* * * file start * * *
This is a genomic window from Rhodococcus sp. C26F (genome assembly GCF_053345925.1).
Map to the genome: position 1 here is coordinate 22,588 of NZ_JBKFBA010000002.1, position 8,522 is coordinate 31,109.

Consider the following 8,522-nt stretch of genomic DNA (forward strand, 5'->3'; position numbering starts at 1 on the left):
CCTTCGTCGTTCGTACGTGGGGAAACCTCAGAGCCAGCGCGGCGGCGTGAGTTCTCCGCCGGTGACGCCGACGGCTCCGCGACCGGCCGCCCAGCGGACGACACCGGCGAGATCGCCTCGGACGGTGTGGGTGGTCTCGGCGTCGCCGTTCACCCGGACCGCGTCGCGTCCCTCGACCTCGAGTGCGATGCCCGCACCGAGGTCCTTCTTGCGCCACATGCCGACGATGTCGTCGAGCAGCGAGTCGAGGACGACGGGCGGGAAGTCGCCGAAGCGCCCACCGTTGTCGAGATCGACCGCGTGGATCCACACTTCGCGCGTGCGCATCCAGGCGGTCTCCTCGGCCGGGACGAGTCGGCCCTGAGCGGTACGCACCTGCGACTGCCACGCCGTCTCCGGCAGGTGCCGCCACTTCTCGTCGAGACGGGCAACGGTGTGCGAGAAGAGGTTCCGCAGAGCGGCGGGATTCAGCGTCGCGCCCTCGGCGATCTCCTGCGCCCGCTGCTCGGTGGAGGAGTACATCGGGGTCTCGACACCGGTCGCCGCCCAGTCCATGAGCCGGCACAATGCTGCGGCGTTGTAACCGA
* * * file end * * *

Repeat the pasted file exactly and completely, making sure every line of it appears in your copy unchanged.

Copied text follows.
This is a genomic window from Rhodococcus sp. C26F (genome assembly GCF_053345925.1).
Map to the genome: position 1 here is coordinate 22,588 of NZ_JBKFBA010000002.1, position 8,522 is coordinate 31,109.

Consider the following 8,522-nt stretch of genomic DNA (forward strand, 5'->3'; position numbering starts at 1 on the left):
CCTTCGTCGTTCGTACGTGGGGAAACCTCAGAGCCAGCGCGGCGGCGTGAGTTCTCCGCCGGTGACGCCGACGGCTCCGCGACCGGCCGCCCAGCGGACGACACCGGCGAGATCGCCTCGGACGGTGTGGGTGGTCTCGGCGTCGCCGTTCACCCGGACCGCGTCGCGTCCCTCGACCTCGAGTGCGATGCCCGCACCGAGGTCCTTCTTGCGCCACATGCCGACGATGTCGTCGAGCAGCGAGTCGAGGACGACGGGCGGGAAGTCGCCGAAGCGCCCACCGTTGTCGAGATCGACCGCGTGGATCCACACTTCGCGCGTGCGCATCCAGGCGGTCTCCTCGGCCGGGACGAGTCGGCCCTGAGCGGTACGCACCTGCGACTGCCACGCCGTCTCCGGCAGGTGCCGCCACTTCTCGTCGAGACGGGCAACGGTGTGCGAGAAGAGGTTCCGCAGAGCGGCGGGATTCAGCGTCGCGCCCTCGGCGATCTCCTGCGCCCGCTGCTCGGTGGAGGAGTACATCGGGGTCTCGACACCGGTCGCCGCCCAGTCCATGAGCCGGCACAATGCTGCGGCGTTGTAACCGA